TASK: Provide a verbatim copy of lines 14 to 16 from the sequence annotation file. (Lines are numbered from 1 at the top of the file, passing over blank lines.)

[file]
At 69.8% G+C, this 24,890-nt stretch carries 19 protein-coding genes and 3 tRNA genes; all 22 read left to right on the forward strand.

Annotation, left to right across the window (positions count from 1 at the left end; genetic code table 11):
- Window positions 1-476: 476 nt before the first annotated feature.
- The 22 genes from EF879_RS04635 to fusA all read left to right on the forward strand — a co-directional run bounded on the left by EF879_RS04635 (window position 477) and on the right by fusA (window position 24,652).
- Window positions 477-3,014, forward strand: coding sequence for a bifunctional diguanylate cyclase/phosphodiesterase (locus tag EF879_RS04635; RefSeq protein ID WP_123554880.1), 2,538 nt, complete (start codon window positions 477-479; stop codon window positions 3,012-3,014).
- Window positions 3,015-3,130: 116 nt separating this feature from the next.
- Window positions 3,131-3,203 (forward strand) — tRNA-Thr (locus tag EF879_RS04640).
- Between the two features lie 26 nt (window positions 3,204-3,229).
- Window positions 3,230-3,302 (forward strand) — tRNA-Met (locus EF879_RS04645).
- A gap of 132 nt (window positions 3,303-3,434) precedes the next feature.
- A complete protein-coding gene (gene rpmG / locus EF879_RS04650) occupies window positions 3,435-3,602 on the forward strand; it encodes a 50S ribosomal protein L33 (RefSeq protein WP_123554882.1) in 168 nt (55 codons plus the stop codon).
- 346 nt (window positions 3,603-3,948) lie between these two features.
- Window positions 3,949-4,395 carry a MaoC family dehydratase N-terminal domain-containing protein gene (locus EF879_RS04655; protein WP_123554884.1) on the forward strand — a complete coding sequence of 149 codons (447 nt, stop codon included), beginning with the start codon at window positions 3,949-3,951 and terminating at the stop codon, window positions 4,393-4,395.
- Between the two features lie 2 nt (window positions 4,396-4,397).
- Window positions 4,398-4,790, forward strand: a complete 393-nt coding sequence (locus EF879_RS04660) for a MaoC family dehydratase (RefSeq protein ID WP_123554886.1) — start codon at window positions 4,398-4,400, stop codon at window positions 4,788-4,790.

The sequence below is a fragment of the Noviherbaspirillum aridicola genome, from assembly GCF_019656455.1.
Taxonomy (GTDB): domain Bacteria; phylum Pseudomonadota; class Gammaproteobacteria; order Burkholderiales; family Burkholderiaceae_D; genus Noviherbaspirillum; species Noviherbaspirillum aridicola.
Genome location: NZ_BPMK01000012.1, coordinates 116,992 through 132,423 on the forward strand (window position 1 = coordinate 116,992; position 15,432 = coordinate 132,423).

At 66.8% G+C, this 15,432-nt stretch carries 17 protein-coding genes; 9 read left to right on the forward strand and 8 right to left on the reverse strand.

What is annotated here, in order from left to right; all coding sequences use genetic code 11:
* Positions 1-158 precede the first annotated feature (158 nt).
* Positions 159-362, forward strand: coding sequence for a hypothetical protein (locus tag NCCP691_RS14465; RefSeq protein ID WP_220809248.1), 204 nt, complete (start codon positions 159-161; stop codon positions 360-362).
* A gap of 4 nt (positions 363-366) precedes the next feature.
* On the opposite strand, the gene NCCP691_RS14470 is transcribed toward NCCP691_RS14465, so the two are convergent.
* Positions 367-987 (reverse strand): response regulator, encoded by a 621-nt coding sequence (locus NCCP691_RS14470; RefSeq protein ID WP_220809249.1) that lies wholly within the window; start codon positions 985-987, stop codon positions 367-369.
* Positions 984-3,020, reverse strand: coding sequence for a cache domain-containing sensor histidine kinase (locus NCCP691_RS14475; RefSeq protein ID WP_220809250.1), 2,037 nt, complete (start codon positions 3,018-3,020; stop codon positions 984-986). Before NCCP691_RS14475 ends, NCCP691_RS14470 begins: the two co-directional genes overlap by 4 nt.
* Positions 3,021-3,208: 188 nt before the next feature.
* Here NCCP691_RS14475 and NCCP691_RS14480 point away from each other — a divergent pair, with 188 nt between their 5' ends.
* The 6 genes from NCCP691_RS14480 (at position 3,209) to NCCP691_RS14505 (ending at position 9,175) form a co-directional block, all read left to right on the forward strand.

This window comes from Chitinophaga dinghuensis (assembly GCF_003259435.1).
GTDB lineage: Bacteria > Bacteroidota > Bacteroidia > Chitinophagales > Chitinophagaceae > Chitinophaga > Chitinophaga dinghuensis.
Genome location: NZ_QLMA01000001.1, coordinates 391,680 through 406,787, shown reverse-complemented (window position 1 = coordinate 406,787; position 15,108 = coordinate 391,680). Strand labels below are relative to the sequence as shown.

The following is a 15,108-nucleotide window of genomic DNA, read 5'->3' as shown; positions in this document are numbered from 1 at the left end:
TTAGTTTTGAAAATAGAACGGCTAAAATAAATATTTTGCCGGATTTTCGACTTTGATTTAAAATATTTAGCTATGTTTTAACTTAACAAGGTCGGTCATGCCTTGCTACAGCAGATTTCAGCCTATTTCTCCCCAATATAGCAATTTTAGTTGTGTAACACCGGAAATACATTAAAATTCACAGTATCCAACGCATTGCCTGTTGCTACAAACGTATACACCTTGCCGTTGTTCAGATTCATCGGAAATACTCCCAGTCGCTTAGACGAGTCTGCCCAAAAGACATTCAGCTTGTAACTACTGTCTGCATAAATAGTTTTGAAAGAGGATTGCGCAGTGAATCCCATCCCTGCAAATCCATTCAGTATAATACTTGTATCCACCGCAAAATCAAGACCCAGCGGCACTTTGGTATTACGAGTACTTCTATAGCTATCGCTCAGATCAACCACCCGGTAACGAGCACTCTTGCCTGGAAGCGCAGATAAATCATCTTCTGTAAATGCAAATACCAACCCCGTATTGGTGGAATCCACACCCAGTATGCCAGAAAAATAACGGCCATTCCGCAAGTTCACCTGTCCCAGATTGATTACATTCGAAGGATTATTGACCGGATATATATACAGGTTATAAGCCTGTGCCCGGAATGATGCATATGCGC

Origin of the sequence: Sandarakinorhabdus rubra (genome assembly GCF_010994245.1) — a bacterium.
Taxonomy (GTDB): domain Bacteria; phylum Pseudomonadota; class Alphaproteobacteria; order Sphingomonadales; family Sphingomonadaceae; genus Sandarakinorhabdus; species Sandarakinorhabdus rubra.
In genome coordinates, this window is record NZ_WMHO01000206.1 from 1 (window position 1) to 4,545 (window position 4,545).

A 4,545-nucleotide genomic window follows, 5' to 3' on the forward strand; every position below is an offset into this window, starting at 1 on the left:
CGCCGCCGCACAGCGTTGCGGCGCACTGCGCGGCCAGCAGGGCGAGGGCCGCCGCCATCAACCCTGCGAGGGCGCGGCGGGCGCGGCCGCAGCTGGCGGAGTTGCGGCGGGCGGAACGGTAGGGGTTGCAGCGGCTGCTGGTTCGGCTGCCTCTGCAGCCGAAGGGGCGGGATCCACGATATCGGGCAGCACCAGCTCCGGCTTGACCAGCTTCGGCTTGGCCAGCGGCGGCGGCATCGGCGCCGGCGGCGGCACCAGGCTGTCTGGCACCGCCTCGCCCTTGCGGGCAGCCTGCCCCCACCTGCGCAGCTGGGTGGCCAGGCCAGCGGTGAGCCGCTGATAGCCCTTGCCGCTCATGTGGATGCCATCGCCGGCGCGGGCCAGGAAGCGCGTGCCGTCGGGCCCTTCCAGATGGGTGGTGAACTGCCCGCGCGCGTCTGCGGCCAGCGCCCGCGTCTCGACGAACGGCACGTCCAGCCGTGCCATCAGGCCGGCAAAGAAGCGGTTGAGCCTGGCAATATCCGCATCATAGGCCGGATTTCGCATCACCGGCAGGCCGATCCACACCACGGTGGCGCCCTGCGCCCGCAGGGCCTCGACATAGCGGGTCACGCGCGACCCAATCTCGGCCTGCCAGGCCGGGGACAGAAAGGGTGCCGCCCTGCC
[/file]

- Between the two features lie 2 nt (window positions 4,396-4,397).
- Window positions 4,398-4,790, forward strand: a complete 393-nt coding sequence (locus EF879_RS04660) for a MaoC family dehydratase (RefSeq protein ID WP_123554886.1) — start codon at window positions 4,398-4,400, stop codon at window positions 4,788-4,790.

The sequence below is a fragment of the Noviherbaspirillum aridicola genome, from assembly GCF_019656455.1.